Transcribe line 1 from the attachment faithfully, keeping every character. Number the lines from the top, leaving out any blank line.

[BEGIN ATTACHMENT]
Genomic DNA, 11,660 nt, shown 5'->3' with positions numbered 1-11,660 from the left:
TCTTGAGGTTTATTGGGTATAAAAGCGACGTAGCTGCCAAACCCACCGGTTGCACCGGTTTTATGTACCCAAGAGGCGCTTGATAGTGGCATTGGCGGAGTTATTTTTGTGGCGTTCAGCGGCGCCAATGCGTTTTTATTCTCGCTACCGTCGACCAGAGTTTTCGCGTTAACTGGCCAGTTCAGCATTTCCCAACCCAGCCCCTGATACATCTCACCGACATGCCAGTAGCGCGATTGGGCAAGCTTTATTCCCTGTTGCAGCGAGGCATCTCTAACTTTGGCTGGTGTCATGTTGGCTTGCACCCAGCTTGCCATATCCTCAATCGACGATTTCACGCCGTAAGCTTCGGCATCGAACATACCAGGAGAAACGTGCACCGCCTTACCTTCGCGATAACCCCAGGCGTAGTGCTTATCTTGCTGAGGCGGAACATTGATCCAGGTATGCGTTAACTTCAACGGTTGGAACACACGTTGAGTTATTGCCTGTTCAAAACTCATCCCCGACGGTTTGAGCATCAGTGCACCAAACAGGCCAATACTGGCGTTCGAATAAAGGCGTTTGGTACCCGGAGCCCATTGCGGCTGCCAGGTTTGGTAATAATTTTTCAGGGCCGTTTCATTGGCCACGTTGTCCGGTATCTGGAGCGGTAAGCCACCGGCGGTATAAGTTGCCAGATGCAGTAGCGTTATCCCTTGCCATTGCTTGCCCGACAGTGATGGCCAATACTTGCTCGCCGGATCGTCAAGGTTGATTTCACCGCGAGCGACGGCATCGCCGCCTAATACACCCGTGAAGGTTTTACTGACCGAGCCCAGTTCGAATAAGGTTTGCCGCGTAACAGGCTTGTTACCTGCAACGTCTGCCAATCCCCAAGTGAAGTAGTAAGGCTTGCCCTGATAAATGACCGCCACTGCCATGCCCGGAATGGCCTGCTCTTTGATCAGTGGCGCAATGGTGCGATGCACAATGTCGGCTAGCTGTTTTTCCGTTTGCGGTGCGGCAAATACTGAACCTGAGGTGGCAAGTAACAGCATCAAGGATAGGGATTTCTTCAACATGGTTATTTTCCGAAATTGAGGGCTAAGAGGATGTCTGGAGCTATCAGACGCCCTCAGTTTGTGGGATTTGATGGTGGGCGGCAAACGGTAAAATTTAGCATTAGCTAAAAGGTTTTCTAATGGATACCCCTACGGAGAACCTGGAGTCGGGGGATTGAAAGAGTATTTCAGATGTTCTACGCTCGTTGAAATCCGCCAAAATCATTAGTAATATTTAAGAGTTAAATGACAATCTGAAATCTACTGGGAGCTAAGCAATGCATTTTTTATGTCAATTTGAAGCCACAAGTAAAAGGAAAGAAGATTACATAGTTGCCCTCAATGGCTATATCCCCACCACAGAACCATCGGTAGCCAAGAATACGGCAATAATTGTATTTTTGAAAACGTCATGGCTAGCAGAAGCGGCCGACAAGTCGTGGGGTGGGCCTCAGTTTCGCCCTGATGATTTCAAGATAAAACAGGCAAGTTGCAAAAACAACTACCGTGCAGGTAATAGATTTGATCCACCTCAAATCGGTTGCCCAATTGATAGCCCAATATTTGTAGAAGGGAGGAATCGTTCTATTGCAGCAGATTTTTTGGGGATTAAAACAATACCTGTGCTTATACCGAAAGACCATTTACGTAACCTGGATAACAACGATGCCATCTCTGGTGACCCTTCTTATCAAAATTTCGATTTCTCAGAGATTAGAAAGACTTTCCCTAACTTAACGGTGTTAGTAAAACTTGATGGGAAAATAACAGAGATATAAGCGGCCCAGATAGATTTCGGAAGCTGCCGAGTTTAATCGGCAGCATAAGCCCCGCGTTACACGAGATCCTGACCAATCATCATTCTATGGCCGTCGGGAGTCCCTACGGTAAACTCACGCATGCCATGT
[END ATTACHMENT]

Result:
Genomic DNA, 11,660 nt, shown 5'->3' with positions numbered 1-11,660 from the left: